With a mind-numbing cold attacking them each step of the way, the Linfield track and field athletes proved they’re a force to be reckoned with once again at the Linfield Erik Anderson Icebreaker on March 7.
According to the Linfield Athletics Web site, more than 600 athletes competed.
The event was recently renamed in honor of former Linfield track and field and cross-country athlete Erik Anderson, who died last month in an on-the-job accident in Spokane, Wash. He graduated from Linfield in 1996.
The next competition for the Wildcats is the Northwest Conference Preview meet March 14, hosted by Pacific University in Forest Grove, Ore.
For last weekend’s meet, the men pulled through the cold and notched up some wins.
Senior Mat Strum won the 400-meter dash in 50.09 seconds.
“It takes a different mindset,” Strum said. “It’s not like it’s the first time we’ve had to run in the cold, but you do have to start from a different baseline. I mean, you’re satisfied if it gets better than 40 degrees. You should go in thinking it’s going to get worse, not better.”
Strum said he was happy with his run time, saying he wasn’t worried about times this early in the season because of a combination of the weather, the earliness of the meet and the way he ran.
“I can’t be upset, considering the way I ran,” he said. “Though [we] runners definitely feel the cold.”
Strum said his goal for the season is to be running the 400 in fewer than 49 seconds. To qualify provisionally for the NCAA Division III Outdoor Track and Field Championship in the men’s 400, Strum needs to run it in fewer than 48.5 seconds. For an automatic qualification, he would need to run it in fewer than 47.25 seconds.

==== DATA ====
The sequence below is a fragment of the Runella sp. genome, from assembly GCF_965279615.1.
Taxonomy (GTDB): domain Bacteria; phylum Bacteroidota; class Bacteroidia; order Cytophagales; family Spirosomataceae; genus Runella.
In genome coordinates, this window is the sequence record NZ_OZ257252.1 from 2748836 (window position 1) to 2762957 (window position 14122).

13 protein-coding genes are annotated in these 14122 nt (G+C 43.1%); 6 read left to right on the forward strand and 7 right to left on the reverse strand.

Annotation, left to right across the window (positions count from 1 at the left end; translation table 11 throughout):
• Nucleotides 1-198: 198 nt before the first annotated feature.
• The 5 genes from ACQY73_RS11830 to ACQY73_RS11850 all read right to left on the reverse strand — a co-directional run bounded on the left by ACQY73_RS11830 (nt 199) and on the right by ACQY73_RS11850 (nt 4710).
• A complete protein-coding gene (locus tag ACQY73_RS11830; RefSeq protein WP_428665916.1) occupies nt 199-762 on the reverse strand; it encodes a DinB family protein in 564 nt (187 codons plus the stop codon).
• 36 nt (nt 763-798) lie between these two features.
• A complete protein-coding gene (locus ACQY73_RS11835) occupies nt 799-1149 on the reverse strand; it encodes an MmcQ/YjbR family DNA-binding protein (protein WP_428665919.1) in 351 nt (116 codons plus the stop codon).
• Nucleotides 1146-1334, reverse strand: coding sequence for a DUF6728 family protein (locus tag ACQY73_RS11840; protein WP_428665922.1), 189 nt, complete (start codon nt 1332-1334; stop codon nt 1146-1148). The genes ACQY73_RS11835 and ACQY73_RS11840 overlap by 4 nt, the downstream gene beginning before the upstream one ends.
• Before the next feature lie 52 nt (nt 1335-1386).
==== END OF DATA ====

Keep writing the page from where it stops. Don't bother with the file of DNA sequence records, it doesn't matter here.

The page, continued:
Other top-placing men include: senior John Torsey, who won second in the 100, clocking 11.19 seconds; sophomore Mike Eldredge, who earned second in the 110 hurdles, clocking 15.92 seconds; junior Jared Forell, who placed second in the 400 hurdles with a time of 58.16; senior Gabe Haberly, who earned second in the pole vault with a height of 4.26 meters; junior Josh Lovell, who jumped 1.93 meters in the high jump capturing second place; and junior Clint Moore, who snagged second in the discus, throwing 42.98 meters.
The women did just as well in the event.
Freshman Misty Corwin, in her first outdoor collegiate meet and recovering from an injury, earned the gold in the 400, clocking 1:01.49.
“I didn’t run the best,” she said. “The cold didn’t help any.”
Corwin said she hopes to lower her 400 down to about 58 seconds, though the provisional qualifying time for the championships is 57.50 seconds; 55.90 seconds is required to qualify.
“It was a really close competition, though,” she said. “I only beat the girl who got second place by 1/100 of a second, and my roommate was right behind her.”
Also for the women, junior Marci Klimek broke a school record and qualified provisionally for the NCAA D-III championship in the 10,000 distance race, with a time of 36:21.82. Her time broke the 20-year-old standard of 37:14.20 set by Angela Thatcher in 1989. Sophomore Chelsea Machida earned first in the women’s high jump with a mark of 1.52 meters. Sophomore Brooke Carstensen flew to a height of 3.35 meters in the pole vault, winning the event. Freshman Kelly Marineau placed second in the javelin, throwing 40.16 meters.
Both teams won their respective 4×100 relay squads, with the men clocking 42.64 and the women clocking 50.85.